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World J Gastroenterol. Apr 21, 2006; 12(15): 2427-2431
Published online Apr 21, 2006. doi: 10.3748/wjg.v12.i15.2427
Effect of oral garlic on arterial oxygen pressure in children with hepatopulmonary syndrome
Mehri Najafi Sani, Hamid Reza Kianifar, Abdolrazagh Kianee, Gholamreza Khatami
Mehri Najafi Sani, Gholamreza Khatami, Division of pediatric Gastroenterology, Department of Pediatrics, Children’s Medical Center Hospital of Tehran University , Tehran, Iran
Hamid Reza Kianifar, Division of Pediatric Gastroenterology, Department of Pediatrics, Ghaem Medical Center of Mashhad University of Medical Sciences, Mashhad, Iran
Abdolrazagh Kianee, Division of Pediatric Cardiology, Department of Pediatrics, Children’s Medical Center Hospital of Tehran University, Tehran, Iran
Correspondence to: Hamid Reza Kianifar, Division of Pediatric Gastroenterology, Department of Pediatrics, Ghaem Medical Center of Mashhad University of Medical Sciences, Ahmadabad Ave, Mashhad, Iran. hr-kianifar@Mums.Ac.ir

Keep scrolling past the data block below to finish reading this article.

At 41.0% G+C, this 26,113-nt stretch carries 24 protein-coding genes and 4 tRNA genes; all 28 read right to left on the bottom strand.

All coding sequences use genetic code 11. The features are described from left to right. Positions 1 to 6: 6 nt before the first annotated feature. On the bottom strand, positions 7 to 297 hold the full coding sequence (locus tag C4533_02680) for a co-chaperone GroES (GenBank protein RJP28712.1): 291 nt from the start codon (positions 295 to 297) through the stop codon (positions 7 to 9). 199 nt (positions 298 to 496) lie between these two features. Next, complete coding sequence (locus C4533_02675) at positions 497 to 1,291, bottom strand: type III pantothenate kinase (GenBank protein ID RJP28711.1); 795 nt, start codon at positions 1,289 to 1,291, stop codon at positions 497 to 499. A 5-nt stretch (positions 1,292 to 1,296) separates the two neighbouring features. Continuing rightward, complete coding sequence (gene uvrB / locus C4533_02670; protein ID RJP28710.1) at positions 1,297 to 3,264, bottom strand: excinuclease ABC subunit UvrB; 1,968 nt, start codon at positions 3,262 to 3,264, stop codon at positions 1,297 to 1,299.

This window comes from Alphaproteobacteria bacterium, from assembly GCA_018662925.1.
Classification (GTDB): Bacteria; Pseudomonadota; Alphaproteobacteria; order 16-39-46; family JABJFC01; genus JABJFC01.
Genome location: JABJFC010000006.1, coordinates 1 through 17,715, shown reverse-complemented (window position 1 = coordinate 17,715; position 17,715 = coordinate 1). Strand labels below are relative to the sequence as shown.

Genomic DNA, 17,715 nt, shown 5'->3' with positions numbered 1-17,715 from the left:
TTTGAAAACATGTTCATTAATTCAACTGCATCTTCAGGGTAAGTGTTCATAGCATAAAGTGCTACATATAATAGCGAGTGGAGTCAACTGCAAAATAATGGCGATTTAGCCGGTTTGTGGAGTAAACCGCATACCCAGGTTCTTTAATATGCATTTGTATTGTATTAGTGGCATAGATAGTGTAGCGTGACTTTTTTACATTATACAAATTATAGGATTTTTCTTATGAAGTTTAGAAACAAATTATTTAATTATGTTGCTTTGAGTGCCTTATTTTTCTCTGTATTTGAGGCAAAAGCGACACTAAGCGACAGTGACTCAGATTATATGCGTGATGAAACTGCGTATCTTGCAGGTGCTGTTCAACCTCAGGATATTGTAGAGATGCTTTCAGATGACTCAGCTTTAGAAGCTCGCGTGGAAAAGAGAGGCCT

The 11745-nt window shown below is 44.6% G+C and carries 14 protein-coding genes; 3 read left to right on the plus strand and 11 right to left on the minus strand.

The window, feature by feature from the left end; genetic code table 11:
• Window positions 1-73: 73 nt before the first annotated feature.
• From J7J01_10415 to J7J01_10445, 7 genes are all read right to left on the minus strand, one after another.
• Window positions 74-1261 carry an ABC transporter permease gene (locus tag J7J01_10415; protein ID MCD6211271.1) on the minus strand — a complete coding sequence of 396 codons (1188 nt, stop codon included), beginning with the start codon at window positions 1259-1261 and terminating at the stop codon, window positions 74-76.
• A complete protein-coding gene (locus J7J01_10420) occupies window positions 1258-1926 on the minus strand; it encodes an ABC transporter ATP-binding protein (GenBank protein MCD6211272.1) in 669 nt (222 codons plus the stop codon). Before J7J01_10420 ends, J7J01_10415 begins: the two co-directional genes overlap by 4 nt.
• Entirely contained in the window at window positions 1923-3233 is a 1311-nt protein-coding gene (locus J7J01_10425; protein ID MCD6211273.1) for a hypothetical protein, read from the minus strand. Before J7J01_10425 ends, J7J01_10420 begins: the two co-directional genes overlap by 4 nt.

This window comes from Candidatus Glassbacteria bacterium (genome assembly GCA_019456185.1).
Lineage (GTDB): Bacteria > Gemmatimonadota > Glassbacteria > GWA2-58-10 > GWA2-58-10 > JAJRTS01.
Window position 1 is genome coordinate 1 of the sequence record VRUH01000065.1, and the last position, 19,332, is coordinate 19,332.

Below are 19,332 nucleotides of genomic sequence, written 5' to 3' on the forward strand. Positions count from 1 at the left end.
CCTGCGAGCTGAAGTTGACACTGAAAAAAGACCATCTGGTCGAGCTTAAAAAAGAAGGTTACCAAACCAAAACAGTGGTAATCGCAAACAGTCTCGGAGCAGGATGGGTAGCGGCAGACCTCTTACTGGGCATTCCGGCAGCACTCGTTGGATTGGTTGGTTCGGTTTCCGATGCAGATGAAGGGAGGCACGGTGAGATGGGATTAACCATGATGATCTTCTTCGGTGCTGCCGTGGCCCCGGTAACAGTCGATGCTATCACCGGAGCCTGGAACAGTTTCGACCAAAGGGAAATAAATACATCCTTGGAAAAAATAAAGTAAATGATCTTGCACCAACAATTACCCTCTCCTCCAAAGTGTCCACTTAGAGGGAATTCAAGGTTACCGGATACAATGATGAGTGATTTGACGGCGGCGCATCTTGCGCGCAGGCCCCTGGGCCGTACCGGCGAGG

Telephone: +98-511-7640815 Fax: +98-511-8417451
Received: October 9, 2005
Revised: November 2, 2005
Accepted: November 10, 2005
Published online: April 21, 2006


AIM: To study the effect of oral garlic on arterial oxygen pressure in children with hepatopulmonary syndrome.

METHODS: Garlic powder in a capsule form was given to 15 children with hepatopulmonary syndrome (confirmed by contrast echocardiography) at the dosage of 1 g/1.73 m2 per day. Patients were evaluated clinically and by arterial blood gas every four weeks.

RESULTS: The garlic capsule was administered to 15 patients with hepatopulmonary syndrome. There were 10 boys and 5 girls with a mean age of 9.4 ± 3.9 years. The underlying problems were biliary tract atresia (4 patients), autoimmune hepatitis (4 patients), cryptogenic cirrhosis (4 patients) and presinusoidal portal hypertension (3 patients). Eight patients (53.3%) showed an increase of 10 mmHg in their mean arterial oxygen pressure. The baseline PaO2 was 65.6 ± 12.1 mmHg in the responder group and 47.1 ± 11.2 mmHg in non-responder group. At the end of treatment the mean PaO2 in responders and non-responders was 92.2 ± 7.75 mmHg and 47.5 ± 11.87 mmHg, respectively (P < 0.01).

CONCLUSION: Garlic may increase oxygenation and improve dyspnea in children with hepatopulmonary syndrome.

Key Words: Hepatopulmonary syndrome, Garlic, Arterial oxygen pressure, Pediatric